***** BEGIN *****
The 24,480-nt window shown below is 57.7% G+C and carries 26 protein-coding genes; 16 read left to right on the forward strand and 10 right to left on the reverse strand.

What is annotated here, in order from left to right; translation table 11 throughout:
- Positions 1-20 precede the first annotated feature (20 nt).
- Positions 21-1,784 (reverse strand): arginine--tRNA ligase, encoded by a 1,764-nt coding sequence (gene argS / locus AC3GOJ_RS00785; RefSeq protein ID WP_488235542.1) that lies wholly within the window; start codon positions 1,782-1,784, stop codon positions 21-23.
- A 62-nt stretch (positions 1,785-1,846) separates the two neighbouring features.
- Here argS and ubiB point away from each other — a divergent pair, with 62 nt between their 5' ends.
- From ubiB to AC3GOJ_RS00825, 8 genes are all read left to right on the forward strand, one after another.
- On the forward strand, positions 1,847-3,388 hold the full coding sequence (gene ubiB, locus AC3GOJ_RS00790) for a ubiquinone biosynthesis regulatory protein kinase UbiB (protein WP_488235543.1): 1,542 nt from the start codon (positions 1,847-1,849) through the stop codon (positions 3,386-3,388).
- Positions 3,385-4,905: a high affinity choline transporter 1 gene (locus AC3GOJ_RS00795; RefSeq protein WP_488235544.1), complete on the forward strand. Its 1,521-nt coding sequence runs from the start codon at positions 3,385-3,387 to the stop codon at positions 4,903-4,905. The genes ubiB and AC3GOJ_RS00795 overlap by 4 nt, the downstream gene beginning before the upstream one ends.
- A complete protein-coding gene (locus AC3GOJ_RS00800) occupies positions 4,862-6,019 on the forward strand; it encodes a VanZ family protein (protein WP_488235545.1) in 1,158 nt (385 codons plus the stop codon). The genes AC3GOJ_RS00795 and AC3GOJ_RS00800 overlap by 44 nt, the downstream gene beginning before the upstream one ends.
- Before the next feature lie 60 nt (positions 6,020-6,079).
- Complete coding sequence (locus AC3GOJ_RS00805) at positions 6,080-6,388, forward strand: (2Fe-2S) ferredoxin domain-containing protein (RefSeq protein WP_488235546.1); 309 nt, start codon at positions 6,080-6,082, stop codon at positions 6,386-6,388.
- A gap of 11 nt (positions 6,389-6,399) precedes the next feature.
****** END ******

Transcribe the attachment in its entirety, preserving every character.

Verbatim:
The 24,480-nt window shown below is 57.7% G+C and carries 26 protein-coding genes; 16 read left to right on the forward strand and 10 right to left on the reverse strand.

What is annotated here, in order from left to right; translation table 11 throughout:
- Positions 1-20 precede the first annotated feature (20 nt).
- Positions 21-1,784 (reverse strand): arginine--tRNA ligase, encoded by a 1,764-nt coding sequence (gene argS / locus AC3GOJ_RS00785; RefSeq protein ID WP_488235542.1) that lies wholly within the window; start codon positions 1,782-1,784, stop codon positions 21-23.
- A 62-nt stretch (positions 1,785-1,846) separates the two neighbouring features.
- Here argS and ubiB point away from each other — a divergent pair, with 62 nt between their 5' ends.
- From ubiB to AC3GOJ_RS00825, 8 genes are all read left to right on the forward strand, one after another.
- On the forward strand, positions 1,847-3,388 hold the full coding sequence (gene ubiB, locus AC3GOJ_RS00790) for a ubiquinone biosynthesis regulatory protein kinase UbiB (protein WP_488235543.1): 1,542 nt from the start codon (positions 1,847-1,849) through the stop codon (positions 3,386-3,388).
- Positions 3,385-4,905: a high affinity choline transporter 1 gene (locus AC3GOJ_RS00795; RefSeq protein WP_488235544.1), complete on the forward strand. Its 1,521-nt coding sequence runs from the start codon at positions 3,385-3,387 to the stop codon at positions 4,903-4,905. The genes ubiB and AC3GOJ_RS00795 overlap by 4 nt, the downstream gene beginning before the upstream one ends.
- A complete protein-coding gene (locus AC3GOJ_RS00800) occupies positions 4,862-6,019 on the forward strand; it encodes a VanZ family protein (protein WP_488235545.1) in 1,158 nt (385 codons plus the stop codon). The genes AC3GOJ_RS00795 and AC3GOJ_RS00800 overlap by 44 nt, the downstream gene beginning before the upstream one ends.
- Before the next feature lie 60 nt (positions 6,020-6,079).
- Complete coding sequence (locus AC3GOJ_RS00805) at positions 6,080-6,388, forward strand: (2Fe-2S) ferredoxin domain-containing protein (RefSeq protein WP_488235546.1); 309 nt, start codon at positions 6,080-6,082, stop codon at positions 6,386-6,388.
- A gap of 11 nt (positions 6,389-6,399) precedes the next feature.